“Her children rise up and call her blessed” (Proverbs 31:28 ESV).
The Proverbs 31 “woman of valor” was something of a warrior. After all, the Hebrew term chayil, translated “valor,” is a military term. When I asked my husband whether he saw me as a fighter, he didn’t hesitate. “You have fought hard for our children’s dreams.”
It’s true. I fought fiercely to help our kids reach their dreams. Not that I didn’t love setting goals and working hard to reach my dreams. I still do. But this quote says it best: “Reaching your own dreams is fulfilling—helping someone else reach their dreams is sublime.” And when that “someone else” happens to be your own children, it’s joy on steroids.
I wonder if the Proverbs 31 woman of valor discovered this same joy in seeing her children reach their dreams? We’re told, “Her children rise up and call her blessed” (Proverbs 31:28 ESV). The Hebrew word translated “rise up” is very strong. It means, “to accomplish, to endure, to build or establish, to strengthen, to succeed.”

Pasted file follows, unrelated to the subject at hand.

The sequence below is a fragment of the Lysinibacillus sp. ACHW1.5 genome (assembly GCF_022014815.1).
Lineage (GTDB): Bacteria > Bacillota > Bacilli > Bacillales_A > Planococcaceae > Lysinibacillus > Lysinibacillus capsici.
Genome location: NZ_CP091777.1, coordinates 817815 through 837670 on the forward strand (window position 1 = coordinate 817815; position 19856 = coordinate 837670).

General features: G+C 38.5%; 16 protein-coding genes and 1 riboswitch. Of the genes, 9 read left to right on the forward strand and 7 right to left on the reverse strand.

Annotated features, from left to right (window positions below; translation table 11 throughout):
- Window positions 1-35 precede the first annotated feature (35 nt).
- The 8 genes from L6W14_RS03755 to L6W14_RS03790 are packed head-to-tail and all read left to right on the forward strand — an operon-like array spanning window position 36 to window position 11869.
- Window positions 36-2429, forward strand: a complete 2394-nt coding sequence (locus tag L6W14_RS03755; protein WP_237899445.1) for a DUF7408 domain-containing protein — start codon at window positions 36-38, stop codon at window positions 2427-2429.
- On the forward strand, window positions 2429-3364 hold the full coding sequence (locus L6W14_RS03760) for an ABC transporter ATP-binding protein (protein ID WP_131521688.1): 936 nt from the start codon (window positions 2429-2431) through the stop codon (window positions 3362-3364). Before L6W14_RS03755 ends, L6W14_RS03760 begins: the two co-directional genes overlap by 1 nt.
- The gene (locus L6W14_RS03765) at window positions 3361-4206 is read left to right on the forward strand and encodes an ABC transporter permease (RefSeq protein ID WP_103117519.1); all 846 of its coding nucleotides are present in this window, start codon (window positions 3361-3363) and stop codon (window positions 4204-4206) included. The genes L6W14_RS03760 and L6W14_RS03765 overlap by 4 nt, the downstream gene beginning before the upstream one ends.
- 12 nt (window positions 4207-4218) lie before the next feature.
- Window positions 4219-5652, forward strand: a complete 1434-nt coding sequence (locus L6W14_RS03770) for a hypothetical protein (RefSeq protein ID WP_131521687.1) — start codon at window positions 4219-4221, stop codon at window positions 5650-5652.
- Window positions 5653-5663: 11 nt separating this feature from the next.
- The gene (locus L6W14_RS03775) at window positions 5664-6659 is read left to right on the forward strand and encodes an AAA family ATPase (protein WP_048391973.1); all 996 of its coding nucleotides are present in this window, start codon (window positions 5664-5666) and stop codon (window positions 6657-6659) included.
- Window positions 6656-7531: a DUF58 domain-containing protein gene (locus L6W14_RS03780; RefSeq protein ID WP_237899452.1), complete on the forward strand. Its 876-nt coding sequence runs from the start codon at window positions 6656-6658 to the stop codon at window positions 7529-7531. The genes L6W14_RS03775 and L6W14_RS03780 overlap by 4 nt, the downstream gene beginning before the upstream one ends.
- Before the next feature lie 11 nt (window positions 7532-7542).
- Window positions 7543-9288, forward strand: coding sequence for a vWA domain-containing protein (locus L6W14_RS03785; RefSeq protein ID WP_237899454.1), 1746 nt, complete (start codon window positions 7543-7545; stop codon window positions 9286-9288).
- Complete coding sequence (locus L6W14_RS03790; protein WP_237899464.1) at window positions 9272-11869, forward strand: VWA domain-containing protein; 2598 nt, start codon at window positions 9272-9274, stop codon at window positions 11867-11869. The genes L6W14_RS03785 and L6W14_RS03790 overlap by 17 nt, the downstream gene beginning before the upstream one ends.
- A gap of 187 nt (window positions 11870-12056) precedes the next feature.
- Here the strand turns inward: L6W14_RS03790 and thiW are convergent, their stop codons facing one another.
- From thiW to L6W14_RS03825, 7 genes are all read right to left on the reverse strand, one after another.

I’d like to think her children were now grown, happy, and fulfilled. They had reached their dreams, in part, because of their mother’s impact. She had taught them. Nurtured, clothed, and cared for them. Modeled a life of giving to the poor. She displayed joy, faithfulness, and laughter. Perhaps they saw their mom in prayer, seeking the Lord and fighting for their dreams. She gave her life to them.
Nothing makes me happier than when my children “rise up” and succeed. If the Proverbs 31 woman of valor poured her life into her children, then I can imagine her joy as she watched them flourish.
To love our own children, and other children who are like our own, calls for self-sacrifice. But we may just discover that loving others more than we love ourselves can be oddly liberating. Perhaps the freedom from self-centeredness is the best kind of freedom of all.